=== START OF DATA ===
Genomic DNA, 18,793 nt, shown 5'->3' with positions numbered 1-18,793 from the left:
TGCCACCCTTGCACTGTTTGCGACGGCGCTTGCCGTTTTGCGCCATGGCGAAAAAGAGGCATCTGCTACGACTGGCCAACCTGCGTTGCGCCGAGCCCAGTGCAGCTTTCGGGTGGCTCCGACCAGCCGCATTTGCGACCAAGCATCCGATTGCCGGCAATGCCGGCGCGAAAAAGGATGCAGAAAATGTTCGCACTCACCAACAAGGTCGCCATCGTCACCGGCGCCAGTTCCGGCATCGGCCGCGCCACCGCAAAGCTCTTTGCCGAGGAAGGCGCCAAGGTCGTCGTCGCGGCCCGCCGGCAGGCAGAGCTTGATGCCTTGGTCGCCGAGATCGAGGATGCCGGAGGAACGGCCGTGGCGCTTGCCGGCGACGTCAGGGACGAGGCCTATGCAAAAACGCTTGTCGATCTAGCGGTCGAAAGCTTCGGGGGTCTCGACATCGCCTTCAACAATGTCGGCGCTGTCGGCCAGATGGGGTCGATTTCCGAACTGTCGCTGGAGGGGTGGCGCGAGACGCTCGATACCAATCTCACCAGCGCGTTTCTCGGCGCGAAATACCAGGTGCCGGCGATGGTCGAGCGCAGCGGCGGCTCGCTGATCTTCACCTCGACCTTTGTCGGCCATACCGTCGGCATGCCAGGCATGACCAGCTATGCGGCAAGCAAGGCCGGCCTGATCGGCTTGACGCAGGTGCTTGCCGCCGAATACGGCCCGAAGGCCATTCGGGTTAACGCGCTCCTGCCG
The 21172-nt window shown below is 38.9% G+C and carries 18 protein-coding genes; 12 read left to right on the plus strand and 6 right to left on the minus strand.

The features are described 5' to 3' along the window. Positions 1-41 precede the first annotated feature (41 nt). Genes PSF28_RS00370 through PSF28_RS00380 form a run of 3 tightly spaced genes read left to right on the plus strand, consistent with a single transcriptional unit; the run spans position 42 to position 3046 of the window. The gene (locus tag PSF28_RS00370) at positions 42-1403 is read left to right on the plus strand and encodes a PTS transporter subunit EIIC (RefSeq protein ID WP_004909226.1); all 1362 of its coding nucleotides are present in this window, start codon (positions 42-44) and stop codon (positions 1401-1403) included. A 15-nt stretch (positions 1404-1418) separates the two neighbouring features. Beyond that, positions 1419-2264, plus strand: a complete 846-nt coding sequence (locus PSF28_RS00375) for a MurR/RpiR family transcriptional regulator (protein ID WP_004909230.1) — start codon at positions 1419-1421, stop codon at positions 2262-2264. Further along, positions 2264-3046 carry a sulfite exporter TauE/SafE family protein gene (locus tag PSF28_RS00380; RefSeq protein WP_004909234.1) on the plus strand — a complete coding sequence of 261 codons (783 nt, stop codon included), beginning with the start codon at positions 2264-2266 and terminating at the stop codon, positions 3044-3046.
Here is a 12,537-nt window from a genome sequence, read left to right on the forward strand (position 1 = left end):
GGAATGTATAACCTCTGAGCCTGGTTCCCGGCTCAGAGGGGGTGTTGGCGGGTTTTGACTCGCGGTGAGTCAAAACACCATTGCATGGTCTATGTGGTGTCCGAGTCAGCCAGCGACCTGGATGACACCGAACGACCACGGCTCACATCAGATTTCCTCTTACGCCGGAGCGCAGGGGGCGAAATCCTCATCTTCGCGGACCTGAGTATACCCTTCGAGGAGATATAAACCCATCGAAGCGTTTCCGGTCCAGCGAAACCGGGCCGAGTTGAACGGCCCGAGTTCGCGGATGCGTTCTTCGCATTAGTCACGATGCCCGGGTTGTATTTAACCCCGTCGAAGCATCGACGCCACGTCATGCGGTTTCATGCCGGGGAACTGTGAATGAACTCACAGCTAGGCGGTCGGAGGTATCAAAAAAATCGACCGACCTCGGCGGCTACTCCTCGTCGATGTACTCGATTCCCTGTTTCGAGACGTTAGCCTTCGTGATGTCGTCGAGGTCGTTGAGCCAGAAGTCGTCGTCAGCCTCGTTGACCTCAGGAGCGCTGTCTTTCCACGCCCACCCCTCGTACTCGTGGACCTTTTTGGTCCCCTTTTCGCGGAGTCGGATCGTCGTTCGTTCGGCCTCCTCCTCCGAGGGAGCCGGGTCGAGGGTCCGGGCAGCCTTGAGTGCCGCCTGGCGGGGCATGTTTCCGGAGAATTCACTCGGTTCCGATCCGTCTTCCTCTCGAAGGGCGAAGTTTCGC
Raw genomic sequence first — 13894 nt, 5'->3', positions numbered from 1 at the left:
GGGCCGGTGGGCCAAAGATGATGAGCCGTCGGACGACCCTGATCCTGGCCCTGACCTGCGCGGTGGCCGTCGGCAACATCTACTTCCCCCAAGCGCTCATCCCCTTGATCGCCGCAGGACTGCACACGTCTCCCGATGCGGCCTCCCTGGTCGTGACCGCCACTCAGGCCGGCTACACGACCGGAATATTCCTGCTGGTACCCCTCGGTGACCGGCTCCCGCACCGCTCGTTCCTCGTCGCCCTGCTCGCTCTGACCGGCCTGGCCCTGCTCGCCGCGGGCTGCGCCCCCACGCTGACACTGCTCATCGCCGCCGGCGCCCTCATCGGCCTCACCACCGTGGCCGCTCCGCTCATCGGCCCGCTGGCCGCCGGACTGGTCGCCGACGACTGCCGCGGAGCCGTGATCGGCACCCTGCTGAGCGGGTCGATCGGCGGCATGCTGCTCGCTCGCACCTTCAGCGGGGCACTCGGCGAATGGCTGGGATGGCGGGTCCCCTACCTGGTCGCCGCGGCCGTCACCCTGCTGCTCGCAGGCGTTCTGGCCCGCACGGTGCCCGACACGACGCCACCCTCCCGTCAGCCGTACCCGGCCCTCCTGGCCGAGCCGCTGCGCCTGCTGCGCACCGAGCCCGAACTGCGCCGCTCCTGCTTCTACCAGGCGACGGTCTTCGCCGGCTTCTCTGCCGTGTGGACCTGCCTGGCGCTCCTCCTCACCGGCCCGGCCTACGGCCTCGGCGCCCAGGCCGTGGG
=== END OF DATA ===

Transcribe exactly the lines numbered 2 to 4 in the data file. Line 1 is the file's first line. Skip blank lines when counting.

TGCCACCCTTGCACTGTTTGCGACGGCGCTTGCCGTTTTGCGCCATGGCGAAAAAGAGGCATCTGCTACGACTGGCCAACCTGCGTTGCGCCGAGCCCAGTGCAGCTTTCGGGTGGCTCCGACCAGCCGCATTTGCGACCAAGCATCCGATTGCCGGCAATGCCGGCGCGAAAAAGGATGCAGAAAATGTTCGCACTCACCAACAAGGTCGCCATCGTCACCGGCGCCAGTTCCGGCATCGGCCGCGCCACCGCAAAGCTCTTTGCCGAGGAAGGCGCCAAGGTCGTCGTCGCGGCCCGCCGGCAGGCAGAGCTTGATGCCTTGGTCGCCGAGATCGAGGATGCCGGAGGAACGGCCGTGGCGCTTGCCGGCGACGTCAGGGACGAGGCCTATGCAAAAACGCTTGTCGATCTAGCGGTCGAAAGCTTCGGGGGTCTCGACATCGCCTTCAACAATGTCGGCGCTGTCGGCCAGATGGGGTCGATTTCCGAACTGTCGCTGGAGGGGTGGCGCGAGACGCTCGATACCAATCTCACCAGCGCGTTTCTCGGCGCGAAATACCAGGTGCCGGCGATGGTCGAGCGCAGCGGCGGCTCGCTGATCTTCACCTCGACCTTTGTCGGCCATACCGTCGGCATGCCAGGCATGACCAGCTATGCGGCAAGCAAGGCCGGCCTGATCGGCTTGACGCAGGTGCTTGCCGCCGAATACGGCCCGAAGGCCATTCGGGTTAACGCGCTCCTGCCG
The 21172-nt window shown below is 38.9% G+C and carries 18 protein-coding genes; 12 read left to right on the plus strand and 6 right to left on the minus strand.

The features are described 5' to 3' along the window. Positions 1-41 precede the first annotated feature (41 nt). Genes PSF28_RS00370 through PSF28_RS00380 form a run of 3 tightly spaced genes read left to right on the plus strand, consistent with a single transcriptional unit; the run spans position 42 to position 3046 of the window. The gene (locus tag PSF28_RS00370) at positions 42-1403 is read left to right on the plus strand and encodes a PTS transporter subunit EIIC (RefSeq protein ID WP_004909226.1); all 1362 of its coding nucleotides are present in this window, start codon (positions 42-44) and stop codon (positions 1401-1403) included. A 15-nt stretch (positions 1404-1418) separates the two neighbouring features. Beyond that, positions 1419-2264, plus strand: a complete 846-nt coding sequence (locus PSF28_RS00375) for a MurR/RpiR family transcriptional regulator (protein ID WP_004909230.1) — start codon at positions 1419-1421, stop codon at positions 2262-2264. Further along, positions 2264-3046 carry a sulfite exporter TauE/SafE family protein gene (locus tag PSF28_RS00380; RefSeq protein WP_004909234.1) on the plus strand — a complete coding sequence of 261 codons (783 nt, stop codon included), beginning with the start codon at positions 2264-2266 and terminating at the stop codon, positions 3044-3046.